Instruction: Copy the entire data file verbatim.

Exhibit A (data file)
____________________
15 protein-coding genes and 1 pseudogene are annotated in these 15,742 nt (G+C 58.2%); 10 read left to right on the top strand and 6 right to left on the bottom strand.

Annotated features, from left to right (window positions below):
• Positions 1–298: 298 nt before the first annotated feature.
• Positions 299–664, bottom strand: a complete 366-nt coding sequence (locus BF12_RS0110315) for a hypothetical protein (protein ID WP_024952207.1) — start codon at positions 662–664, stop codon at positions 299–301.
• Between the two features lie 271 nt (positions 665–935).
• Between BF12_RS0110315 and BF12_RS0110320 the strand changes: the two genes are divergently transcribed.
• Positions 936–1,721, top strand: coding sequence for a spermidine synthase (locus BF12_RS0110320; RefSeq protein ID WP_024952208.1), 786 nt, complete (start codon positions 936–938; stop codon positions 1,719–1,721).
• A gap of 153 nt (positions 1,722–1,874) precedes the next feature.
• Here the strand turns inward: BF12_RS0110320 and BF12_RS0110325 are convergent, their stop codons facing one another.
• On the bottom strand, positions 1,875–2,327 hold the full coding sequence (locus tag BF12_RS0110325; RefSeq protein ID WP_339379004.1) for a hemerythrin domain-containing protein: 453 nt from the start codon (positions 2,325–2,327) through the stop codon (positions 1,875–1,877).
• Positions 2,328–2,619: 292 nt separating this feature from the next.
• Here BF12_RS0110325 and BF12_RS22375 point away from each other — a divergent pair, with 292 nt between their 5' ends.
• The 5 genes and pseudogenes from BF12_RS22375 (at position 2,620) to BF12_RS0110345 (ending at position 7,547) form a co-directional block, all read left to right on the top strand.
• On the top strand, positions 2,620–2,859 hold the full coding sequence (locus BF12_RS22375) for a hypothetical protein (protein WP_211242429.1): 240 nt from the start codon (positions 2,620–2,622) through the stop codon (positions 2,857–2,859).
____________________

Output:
15 protein-coding genes and 1 pseudogene are annotated in these 15,742 nt (G+C 58.2%); 10 read left to right on the top strand and 6 right to left on the bottom strand.

Annotated features, from left to right (window positions below):
• Positions 1–298: 298 nt before the first annotated feature.
• Positions 299–664, bottom strand: a complete 366-nt coding sequence (locus BF12_RS0110315) for a hypothetical protein (protein ID WP_024952207.1) — start codon at positions 662–664, stop codon at positions 299–301.
• Between the two features lie 271 nt (positions 665–935).
• Between BF12_RS0110315 and BF12_RS0110320 the strand changes: the two genes are divergently transcribed.
• Positions 936–1,721, top strand: coding sequence for a spermidine synthase (locus BF12_RS0110320; RefSeq protein ID WP_024952208.1), 786 nt, complete (start codon positions 936–938; stop codon positions 1,719–1,721).
• A gap of 153 nt (positions 1,722–1,874) precedes the next feature.
• Here the strand turns inward: BF12_RS0110320 and BF12_RS0110325 are convergent, their stop codons facing one another.
• On the bottom strand, positions 1,875–2,327 hold the full coding sequence (locus tag BF12_RS0110325; RefSeq protein ID WP_339379004.1) for a hemerythrin domain-containing protein: 453 nt from the start codon (positions 2,325–2,327) through the stop codon (positions 1,875–1,877).
• Positions 2,328–2,619: 292 nt separating this feature from the next.
• Here BF12_RS0110325 and BF12_RS22375 point away from each other — a divergent pair, with 292 nt between their 5' ends.
• The 5 genes and pseudogenes from BF12_RS22375 (at position 2,620) to BF12_RS0110345 (ending at position 7,547) form a co-directional block, all read left to right on the top strand.
• On the top strand, positions 2,620–2,859 hold the full coding sequence (locus BF12_RS22375) for a hypothetical protein (protein WP_211242429.1): 240 nt from the start codon (positions 2,620–2,622) through the stop codon (positions 2,857–2,859).